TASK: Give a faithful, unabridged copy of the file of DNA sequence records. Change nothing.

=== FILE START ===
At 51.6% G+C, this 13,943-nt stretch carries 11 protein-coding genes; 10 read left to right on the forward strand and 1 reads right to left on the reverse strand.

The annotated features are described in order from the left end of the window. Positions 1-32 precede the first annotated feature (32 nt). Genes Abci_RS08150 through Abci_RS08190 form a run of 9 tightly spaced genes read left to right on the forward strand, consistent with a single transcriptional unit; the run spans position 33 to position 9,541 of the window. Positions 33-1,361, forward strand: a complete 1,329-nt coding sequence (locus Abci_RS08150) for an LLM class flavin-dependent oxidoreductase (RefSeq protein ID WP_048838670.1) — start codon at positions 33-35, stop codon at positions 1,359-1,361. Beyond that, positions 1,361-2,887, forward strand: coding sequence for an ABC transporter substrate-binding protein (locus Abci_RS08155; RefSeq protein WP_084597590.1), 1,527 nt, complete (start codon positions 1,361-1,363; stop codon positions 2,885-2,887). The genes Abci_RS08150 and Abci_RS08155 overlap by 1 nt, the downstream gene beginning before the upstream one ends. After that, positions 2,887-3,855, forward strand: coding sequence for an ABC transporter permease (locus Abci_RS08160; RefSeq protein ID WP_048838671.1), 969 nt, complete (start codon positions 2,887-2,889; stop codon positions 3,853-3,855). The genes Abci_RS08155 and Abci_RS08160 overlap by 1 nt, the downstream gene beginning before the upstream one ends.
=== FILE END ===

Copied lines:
At 51.6% G+C, this 13,943-nt stretch carries 11 protein-coding genes; 10 read left to right on the forward strand and 1 reads right to left on the reverse strand.

The annotated features are described in order from the left end of the window. Positions 1-32 precede the first annotated feature (32 nt). Genes Abci_RS08150 through Abci_RS08190 form a run of 9 tightly spaced genes read left to right on the forward strand, consistent with a single transcriptional unit; the run spans position 33 to position 9,541 of the window. Positions 33-1,361, forward strand: a complete 1,329-nt coding sequence (locus Abci_RS08150) for an LLM class flavin-dependent oxidoreductase (RefSeq protein ID WP_048838670.1) — start codon at positions 33-35, stop codon at positions 1,359-1,361. Beyond that, positions 1,361-2,887, forward strand: coding sequence for an ABC transporter substrate-binding protein (locus Abci_RS08155; RefSeq protein WP_084597590.1), 1,527 nt, complete (start codon positions 1,361-1,363; stop codon positions 2,885-2,887). The genes Abci_RS08150 and Abci_RS08155 overlap by 1 nt, the downstream gene beginning before the upstream one ends. After that, positions 2,887-3,855, forward strand: coding sequence for an ABC transporter permease (locus Abci_RS08160; RefSeq protein ID WP_048838671.1), 969 nt, complete (start codon positions 2,887-2,889; stop codon positions 3,853-3,855). The genes Abci_RS08155 and Abci_RS08160 overlap by 1 nt, the downstream gene beginning before the upstream one ends.